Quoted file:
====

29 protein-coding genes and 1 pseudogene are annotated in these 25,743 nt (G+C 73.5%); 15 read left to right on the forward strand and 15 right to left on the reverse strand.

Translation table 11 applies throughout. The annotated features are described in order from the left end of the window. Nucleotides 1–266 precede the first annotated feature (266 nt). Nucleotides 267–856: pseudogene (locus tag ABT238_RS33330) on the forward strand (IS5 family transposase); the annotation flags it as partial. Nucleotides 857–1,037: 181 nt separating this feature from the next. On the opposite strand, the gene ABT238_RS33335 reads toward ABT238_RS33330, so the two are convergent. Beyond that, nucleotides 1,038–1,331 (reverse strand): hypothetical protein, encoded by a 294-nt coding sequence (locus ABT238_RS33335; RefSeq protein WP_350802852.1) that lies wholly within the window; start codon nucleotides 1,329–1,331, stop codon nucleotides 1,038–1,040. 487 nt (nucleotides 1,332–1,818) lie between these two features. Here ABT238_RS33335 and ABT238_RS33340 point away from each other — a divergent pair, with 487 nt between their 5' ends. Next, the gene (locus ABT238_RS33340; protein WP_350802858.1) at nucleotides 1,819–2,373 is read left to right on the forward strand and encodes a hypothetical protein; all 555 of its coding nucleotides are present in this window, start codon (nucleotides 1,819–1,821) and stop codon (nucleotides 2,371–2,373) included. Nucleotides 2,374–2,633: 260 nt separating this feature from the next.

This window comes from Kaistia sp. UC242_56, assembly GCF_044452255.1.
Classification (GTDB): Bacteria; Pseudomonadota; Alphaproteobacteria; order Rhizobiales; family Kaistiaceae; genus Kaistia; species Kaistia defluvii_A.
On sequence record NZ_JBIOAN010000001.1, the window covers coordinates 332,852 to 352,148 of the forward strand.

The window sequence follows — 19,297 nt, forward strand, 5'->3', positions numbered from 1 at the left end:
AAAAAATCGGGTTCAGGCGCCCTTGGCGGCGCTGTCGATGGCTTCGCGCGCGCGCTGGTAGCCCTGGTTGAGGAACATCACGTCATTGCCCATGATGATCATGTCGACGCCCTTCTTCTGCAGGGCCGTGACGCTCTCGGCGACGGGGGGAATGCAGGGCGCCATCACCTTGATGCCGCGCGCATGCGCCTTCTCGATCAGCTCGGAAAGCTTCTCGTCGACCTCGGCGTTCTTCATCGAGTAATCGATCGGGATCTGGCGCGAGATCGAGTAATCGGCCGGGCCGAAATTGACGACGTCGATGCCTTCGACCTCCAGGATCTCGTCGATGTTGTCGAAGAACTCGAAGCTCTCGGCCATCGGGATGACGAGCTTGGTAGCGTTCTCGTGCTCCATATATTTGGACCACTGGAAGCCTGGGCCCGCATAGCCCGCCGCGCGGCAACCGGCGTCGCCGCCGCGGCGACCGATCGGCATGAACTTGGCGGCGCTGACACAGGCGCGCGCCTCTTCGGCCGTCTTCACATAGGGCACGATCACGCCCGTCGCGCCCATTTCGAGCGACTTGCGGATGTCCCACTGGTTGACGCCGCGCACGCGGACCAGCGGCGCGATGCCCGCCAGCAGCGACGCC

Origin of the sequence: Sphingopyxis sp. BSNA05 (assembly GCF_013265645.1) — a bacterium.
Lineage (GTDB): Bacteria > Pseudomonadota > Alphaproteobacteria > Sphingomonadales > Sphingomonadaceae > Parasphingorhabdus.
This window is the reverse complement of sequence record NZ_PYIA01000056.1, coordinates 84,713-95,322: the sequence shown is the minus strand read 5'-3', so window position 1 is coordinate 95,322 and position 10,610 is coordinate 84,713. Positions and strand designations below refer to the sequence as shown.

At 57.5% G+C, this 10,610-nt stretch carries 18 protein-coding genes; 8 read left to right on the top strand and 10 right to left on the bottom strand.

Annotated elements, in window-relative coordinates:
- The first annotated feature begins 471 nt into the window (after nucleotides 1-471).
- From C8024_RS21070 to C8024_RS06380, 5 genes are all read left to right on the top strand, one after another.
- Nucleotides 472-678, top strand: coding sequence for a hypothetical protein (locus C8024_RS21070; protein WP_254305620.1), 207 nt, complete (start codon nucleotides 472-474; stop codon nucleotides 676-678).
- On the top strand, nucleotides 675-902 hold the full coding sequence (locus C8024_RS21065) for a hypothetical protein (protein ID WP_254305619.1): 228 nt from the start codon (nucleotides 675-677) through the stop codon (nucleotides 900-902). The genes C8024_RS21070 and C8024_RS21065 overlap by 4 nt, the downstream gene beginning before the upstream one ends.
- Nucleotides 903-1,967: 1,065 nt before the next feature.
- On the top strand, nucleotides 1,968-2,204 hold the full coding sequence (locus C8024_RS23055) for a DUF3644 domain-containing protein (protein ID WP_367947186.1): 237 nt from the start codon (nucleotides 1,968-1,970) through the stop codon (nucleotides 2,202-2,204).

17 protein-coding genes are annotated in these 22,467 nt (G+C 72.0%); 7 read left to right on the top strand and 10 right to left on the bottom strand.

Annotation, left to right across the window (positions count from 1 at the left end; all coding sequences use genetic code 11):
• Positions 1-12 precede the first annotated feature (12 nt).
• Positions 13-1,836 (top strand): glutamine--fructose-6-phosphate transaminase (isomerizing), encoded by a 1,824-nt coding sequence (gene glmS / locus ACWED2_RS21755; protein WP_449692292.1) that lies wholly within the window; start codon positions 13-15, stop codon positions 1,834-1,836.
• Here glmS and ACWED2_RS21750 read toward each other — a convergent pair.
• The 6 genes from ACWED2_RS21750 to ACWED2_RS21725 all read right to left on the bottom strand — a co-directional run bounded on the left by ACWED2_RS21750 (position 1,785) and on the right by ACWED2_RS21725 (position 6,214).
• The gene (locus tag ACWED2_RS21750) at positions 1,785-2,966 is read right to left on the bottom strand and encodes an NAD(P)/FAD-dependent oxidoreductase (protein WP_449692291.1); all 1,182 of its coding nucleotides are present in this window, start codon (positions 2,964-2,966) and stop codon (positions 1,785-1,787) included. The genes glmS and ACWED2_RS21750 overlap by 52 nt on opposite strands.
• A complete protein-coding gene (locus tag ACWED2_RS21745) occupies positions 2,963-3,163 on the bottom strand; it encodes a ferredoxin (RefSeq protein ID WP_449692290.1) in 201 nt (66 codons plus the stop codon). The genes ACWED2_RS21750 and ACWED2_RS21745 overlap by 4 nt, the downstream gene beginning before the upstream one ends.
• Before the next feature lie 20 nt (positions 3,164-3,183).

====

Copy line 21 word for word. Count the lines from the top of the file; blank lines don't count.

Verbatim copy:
• Positions 1-12 precede the first annotated feature (12 nt).